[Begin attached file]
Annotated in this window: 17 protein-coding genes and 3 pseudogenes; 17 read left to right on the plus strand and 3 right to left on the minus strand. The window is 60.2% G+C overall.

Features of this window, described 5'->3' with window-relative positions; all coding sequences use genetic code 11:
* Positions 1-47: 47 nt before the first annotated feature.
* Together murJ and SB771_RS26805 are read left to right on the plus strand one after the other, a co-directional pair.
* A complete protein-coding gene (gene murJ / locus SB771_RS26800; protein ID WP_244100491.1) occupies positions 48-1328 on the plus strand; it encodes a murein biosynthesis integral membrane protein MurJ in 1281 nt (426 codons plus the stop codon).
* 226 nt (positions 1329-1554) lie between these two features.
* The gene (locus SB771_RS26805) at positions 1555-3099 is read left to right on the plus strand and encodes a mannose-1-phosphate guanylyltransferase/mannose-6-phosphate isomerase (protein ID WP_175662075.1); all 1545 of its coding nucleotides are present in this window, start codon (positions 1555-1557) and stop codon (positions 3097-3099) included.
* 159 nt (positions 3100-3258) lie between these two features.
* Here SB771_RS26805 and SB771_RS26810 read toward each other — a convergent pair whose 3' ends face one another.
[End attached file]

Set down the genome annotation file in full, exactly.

Annotated in this window: 17 protein-coding genes and 3 pseudogenes; 17 read left to right on the plus strand and 3 right to left on the minus strand. The window is 60.2% G+C overall.

Features of this window, described 5'->3' with window-relative positions; all coding sequences use genetic code 11:
* Positions 1-47: 47 nt before the first annotated feature.
* Together murJ and SB771_RS26805 are read left to right on the plus strand one after the other, a co-directional pair.
* A complete protein-coding gene (gene murJ / locus SB771_RS26800; protein ID WP_244100491.1) occupies positions 48-1328 on the plus strand; it encodes a murein biosynthesis integral membrane protein MurJ in 1281 nt (426 codons plus the stop codon).
* 226 nt (positions 1329-1554) lie between these two features.
* The gene (locus SB771_RS26805) at positions 1555-3099 is read left to right on the plus strand and encodes a mannose-1-phosphate guanylyltransferase/mannose-6-phosphate isomerase (protein ID WP_175662075.1); all 1545 of its coding nucleotides are present in this window, start codon (positions 1555-1557) and stop codon (positions 3097-3099) included.
* 159 nt (positions 3100-3258) lie between these two features.
* Here SB771_RS26805 and SB771_RS26810 read toward each other — a convergent pair whose 3' ends face one another.